UNITED STATES COURT OF APPEALS FOR THE THIRD CIRCUIT.
August 14, 1956
WILLIAM S. SPEED, ET AL.
TRANSAMERICA CORPORATION; JACK FRIEDMAN, ET AL. V. TRANSAMERICA CORPORATION; PHILIP ZAHN, INDIVIDUALLY AND ON BEHALF OF ALL SIMILARLY SITUATED HOLDERS OF CLASS A COMMON STOCK OF THE AXTON-FISHER TOBACCO COMPANY V. TRANSAMERICA CORPORATION.
MARIS, C.J.: These consolidated appeals involve three class actions brought in the District Court for the District of Delaware by former and present stockholders of Axton Fisher Tobacco Company, a Kentucky corporation which manufactured tobacco products, against its majority stockholder, Transamerica Corporation, a holding and investment company incorporated in the state of Delaware. The stockholders charged that Transamerica had fraudulently deprived them of their rightful participation in the liquidation of Axton-Fisher in 1944.
Prior to April 30, 1943, Axton-Fisher had outstanding three classes of stock, designated as Preferred and Class A and Class B common. The Preferred stock, which had a par value of $100 per share, was entitled to preferential cumulative dividends of $6 per share annually, was redeemable at $105 per share plus accrued dividends and was entitled to this same amount on liquidation, before participation of any other class of stock. The Class A common stock had a par value of $10 per share and was entitled to cumulative dividends of $3.20 per share after payment of dividends on the Preferred stock but before dividends on the Class B stock and was entitled further, after the Class B stock had received $1.60 per share in any year, to participate as a class equally with the Class B stock in the distribution of any additional dividends. The Class A stock was redeemable on 60 days' notice at $60 per share plus accrued dividends, and was convertible into Class B stock, share for share, at the option of the holder at any time prior to the date set for redemption. In the event of the dissolution, liquidation, merger or consolidation of Axton-Fisher, or the sale of substantially all of its assets, and after the payment on each share of Preferred stock of $105 plus any unpaid dividends, the Class A stock was entitled to receive all unpaid accrued dividends and thereafter, for each share, twice the amount paid upon each share of the Class B stock. The Class B common stock also had a par value of $10.00 per share and had the sole voting rights except when four quarterly dividends were in default on the other classes of stock. As of December 31, 1941 due to default in dividends since 1937 all the classes of stock had voting rights and there were outstanding 14,136 shares of Preferred stock, 46,465 shares of Class A stock, and 112,012 shares of Class B stock.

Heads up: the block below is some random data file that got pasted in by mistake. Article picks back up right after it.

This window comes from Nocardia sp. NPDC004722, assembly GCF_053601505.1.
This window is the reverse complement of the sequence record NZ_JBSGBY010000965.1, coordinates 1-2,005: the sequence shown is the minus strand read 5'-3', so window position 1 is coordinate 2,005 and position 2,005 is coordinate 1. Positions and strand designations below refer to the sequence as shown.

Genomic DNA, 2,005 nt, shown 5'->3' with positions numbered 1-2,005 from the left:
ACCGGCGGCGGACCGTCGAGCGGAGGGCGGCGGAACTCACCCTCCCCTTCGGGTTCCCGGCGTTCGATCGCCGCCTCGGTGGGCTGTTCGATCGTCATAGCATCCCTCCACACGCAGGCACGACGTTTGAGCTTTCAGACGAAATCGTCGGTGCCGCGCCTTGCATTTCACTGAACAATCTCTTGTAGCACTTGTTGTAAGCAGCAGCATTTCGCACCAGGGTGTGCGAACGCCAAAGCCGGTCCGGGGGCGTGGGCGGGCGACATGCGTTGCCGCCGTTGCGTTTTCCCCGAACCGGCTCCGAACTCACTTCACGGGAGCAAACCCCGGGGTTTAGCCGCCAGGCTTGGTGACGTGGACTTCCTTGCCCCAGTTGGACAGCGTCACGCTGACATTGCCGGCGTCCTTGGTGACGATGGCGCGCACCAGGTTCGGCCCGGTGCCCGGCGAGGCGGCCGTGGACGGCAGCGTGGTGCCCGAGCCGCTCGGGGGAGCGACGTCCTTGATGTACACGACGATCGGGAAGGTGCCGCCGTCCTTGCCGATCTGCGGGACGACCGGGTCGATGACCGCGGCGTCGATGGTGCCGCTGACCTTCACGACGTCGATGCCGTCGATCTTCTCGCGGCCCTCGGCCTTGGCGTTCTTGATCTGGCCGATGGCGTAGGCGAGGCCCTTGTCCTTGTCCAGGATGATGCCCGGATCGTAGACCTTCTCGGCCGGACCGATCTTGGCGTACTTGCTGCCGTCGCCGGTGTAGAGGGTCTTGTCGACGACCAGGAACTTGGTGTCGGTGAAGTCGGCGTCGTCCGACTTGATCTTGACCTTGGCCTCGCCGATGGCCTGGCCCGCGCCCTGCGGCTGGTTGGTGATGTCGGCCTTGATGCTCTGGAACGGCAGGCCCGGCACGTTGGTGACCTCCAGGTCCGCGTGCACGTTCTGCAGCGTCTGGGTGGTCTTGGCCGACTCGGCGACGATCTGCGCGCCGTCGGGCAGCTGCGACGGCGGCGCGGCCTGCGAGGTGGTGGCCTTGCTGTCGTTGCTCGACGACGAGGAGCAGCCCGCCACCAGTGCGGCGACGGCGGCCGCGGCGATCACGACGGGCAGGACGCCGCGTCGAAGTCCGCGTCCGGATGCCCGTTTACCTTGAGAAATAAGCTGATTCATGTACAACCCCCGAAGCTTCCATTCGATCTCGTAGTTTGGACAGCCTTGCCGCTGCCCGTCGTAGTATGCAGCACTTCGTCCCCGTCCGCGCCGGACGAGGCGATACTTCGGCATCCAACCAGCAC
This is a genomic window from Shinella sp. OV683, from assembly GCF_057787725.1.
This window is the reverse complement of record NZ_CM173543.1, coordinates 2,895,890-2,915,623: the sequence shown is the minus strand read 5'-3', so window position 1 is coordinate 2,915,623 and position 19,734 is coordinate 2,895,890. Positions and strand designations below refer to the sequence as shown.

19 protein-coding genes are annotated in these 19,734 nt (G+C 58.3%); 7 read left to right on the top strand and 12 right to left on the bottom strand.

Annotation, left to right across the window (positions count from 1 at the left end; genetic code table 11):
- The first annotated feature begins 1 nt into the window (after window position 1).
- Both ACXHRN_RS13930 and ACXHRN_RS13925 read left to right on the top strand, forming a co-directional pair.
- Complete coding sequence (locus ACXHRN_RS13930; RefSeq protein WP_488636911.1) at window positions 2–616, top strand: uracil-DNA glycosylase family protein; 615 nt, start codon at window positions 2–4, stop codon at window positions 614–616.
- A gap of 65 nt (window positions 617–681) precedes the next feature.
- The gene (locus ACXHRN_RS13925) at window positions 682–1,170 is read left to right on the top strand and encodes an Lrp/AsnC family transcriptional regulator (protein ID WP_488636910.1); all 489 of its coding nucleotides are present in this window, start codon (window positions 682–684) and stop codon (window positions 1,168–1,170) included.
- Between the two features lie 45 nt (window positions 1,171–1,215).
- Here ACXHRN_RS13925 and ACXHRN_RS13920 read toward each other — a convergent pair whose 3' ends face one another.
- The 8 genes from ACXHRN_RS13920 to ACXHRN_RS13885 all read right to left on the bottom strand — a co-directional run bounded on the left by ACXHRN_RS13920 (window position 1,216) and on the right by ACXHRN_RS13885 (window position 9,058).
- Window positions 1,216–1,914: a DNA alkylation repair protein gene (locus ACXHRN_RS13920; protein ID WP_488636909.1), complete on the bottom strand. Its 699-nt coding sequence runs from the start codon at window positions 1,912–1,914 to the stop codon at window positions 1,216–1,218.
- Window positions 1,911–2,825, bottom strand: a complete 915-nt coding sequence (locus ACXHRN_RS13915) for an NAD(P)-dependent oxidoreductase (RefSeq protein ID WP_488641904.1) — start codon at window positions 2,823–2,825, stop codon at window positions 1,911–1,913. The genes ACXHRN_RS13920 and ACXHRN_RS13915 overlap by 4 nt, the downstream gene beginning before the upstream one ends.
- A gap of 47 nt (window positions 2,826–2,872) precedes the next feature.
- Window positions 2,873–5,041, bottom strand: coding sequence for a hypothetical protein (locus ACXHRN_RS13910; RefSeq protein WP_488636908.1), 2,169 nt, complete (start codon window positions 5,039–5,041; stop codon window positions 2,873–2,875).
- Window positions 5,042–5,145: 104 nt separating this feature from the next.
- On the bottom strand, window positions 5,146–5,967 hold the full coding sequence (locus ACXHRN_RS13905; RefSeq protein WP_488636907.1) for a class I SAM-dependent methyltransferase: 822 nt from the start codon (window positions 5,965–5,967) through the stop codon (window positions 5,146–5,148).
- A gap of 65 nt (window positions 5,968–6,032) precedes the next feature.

In 1944 William S. Speed brought suit on behalf of Class A and Class B stockholders of Axton-Fisher who had sold their stock to Transamerica pursuant to a public offer made by Transamerica by letter dated November 12, 1942*fn1, at $40 and $12 per share, respectively. They alleged that by reason of the greatly increased value of the leaf tobacco inventory carried by Axton-Fisher the stock was actually worth many times the amount for which they were deceived into selling it to Transamerica and they sought the difference between the sale price and the alleged true value. The first count of the complaint was based on a common law action of fraud and deceit. The other counts charged that in acquiring the stock of public holders Transamerica did not make disclosure of facts materially affecting the value of such stock which were known to it as an insider and hence violated § 10(b) of the Securities Exchange Act of 1934, 15 U.S.C.A. § 78j(b), and Rule X-10B-5 promulgated by the Securities and Exchange Commission*fn2 About the same time in 1944 Jack Friedman and Philip Zahn brought actions on behalf of themselves and all other holders of Axton-Fisher Class A common stock whose stock had been called on April 30, 1943 by the board of directors of Axton-Fisher at Transamerica's instigation for redemption on July 1, 1943 at $60 per share plus accrued dividends of $20.80, amounting to a total of $80.80 a share. They alleged that Transamerica had planned to capture exclusively for itself, upon the sale, liquidation or merger of Axton-Fisher, the profit resulting from the increased value of its large inventory of leaf tobacco and they sought the right to participate in the liquidation of Axton-Fisher, which had occurred in May, 1944.
The matter of Transamerica's controlling ownership has been the subject of much litigation in the district court and this court*fn3 and in the state courts of Kentucky*fn4 It would serve no useful purpose to review the various phases of the litigation preceding the trial of the Speed, Friedman and Zahn cases which culminated into the judgments here under review. These cases, having a common subject matter involving the same evidence, were consolidated for trial. In the Speed case the district court found that Transamerica at the time it sent out the letter of November 12, 1942, was secretly planning to capture the increased value of the Axton-Fisher inventory by subsequently merging, dissolving or liquidating Axton-Fisher, and that by failing to disclose the increased value of the tobacco inventory it had failed to comply with the mandate of Rule X-10B-5 of the Securities and Exchange Commission to disclose material facts which would be likely to influence the stockholders. Accordingly the district court concluded that Transamerica was liable in damages to those stockholders who had accepted the offer of November 12, 1942 and had thus sustained damages through the sale of their stock to Transamerica.